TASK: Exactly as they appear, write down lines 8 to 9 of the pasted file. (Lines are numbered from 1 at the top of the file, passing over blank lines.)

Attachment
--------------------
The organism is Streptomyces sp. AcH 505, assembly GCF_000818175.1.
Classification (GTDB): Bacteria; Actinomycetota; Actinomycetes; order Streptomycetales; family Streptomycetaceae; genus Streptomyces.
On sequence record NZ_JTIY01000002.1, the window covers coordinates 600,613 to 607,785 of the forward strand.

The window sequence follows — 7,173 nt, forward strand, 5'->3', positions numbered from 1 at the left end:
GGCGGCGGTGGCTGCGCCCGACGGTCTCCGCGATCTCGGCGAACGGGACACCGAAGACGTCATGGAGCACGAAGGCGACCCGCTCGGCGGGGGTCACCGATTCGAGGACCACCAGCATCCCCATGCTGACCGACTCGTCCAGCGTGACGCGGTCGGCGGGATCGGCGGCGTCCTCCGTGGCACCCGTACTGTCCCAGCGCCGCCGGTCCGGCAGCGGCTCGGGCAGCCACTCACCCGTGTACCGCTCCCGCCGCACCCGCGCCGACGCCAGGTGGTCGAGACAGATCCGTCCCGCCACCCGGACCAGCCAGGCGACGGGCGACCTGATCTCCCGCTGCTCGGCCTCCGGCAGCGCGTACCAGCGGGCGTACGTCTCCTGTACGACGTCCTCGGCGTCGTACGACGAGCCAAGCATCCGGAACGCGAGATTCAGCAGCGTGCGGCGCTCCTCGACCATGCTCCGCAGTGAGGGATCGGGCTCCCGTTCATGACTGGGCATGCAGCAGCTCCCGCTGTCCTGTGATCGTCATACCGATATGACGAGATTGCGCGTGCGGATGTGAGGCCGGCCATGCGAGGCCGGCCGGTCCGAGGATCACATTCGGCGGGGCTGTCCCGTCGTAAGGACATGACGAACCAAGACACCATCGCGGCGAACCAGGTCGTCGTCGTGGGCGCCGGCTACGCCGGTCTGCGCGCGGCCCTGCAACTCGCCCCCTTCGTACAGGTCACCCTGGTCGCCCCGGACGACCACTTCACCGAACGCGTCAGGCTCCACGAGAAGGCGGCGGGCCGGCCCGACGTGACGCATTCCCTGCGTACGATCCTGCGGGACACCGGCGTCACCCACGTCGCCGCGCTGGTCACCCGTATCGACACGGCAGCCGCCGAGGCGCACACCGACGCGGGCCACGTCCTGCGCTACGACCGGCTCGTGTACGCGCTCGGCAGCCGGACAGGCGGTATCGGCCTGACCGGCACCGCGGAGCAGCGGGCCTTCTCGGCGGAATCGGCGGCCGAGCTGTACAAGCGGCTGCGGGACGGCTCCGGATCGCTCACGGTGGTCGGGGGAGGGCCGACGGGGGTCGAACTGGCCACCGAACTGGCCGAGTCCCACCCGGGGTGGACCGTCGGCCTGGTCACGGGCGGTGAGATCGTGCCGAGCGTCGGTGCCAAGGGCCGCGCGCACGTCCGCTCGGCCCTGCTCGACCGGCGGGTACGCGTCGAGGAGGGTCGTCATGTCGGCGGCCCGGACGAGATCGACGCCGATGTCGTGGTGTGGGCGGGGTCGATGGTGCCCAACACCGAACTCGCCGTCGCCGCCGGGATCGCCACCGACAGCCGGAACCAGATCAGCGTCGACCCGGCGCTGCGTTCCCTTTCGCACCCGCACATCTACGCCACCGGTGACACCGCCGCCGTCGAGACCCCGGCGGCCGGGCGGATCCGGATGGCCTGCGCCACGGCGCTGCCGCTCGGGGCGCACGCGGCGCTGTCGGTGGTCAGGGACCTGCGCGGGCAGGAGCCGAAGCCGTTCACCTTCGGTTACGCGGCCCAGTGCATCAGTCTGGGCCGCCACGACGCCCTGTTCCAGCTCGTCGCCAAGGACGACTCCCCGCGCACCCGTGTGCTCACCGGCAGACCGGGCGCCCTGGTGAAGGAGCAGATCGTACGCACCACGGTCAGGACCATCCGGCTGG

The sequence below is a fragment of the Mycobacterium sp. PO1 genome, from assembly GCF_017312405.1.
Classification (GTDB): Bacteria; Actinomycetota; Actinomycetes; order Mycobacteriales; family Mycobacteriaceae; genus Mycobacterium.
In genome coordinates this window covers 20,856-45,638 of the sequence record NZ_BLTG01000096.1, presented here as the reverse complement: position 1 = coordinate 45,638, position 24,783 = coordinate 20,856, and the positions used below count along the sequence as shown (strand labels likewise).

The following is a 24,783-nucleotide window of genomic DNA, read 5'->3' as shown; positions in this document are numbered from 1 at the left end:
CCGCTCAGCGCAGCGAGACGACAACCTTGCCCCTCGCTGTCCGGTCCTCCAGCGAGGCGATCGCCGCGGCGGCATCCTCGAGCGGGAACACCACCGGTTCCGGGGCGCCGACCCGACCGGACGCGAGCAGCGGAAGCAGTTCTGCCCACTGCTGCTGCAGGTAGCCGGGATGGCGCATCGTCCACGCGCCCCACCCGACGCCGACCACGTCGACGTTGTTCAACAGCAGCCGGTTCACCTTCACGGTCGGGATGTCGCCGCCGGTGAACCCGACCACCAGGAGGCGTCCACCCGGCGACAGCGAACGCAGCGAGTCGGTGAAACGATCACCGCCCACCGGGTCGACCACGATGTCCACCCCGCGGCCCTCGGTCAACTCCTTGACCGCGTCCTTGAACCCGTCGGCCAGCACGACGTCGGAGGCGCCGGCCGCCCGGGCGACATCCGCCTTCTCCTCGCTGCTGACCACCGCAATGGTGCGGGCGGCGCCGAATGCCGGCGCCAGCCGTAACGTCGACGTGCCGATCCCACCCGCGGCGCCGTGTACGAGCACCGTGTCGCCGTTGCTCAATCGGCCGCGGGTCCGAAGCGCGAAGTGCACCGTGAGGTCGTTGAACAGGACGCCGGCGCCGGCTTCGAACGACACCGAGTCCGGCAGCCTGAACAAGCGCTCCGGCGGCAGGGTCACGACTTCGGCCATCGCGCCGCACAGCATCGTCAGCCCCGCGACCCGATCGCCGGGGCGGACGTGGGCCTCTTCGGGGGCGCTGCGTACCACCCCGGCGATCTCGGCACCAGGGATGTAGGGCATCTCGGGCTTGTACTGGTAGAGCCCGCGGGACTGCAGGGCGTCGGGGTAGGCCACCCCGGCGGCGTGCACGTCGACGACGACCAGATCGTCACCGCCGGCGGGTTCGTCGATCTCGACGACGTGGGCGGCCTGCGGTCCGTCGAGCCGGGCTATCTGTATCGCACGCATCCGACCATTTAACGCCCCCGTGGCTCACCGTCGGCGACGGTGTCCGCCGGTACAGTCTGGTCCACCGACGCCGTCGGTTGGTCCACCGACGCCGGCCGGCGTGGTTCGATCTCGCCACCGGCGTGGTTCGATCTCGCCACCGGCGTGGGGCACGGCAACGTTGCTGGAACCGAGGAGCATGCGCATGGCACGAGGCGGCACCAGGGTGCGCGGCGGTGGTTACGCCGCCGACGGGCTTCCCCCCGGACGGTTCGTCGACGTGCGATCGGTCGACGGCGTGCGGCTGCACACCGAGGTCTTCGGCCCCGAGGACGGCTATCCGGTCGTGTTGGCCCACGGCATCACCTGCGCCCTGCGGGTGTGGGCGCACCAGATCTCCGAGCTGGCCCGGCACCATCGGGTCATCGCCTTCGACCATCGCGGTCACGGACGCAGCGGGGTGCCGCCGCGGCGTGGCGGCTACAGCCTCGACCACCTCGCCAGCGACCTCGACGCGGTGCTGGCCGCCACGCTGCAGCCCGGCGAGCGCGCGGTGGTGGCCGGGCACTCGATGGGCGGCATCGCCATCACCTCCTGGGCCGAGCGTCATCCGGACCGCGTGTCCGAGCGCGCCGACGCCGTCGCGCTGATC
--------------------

In genome coordinates this window covers 20,856-45,638 of the sequence record NZ_BLTG01000096.1, presented here as the reverse complement: position 1 = coordinate 45,638, position 24,783 = coordinate 20,856, and the positions used below count along the sequence as shown (strand labels likewise).

The following is a 24,783-nucleotide window of genomic DNA, read 5'->3' as shown; positions in this document are numbered from 1 at the left end: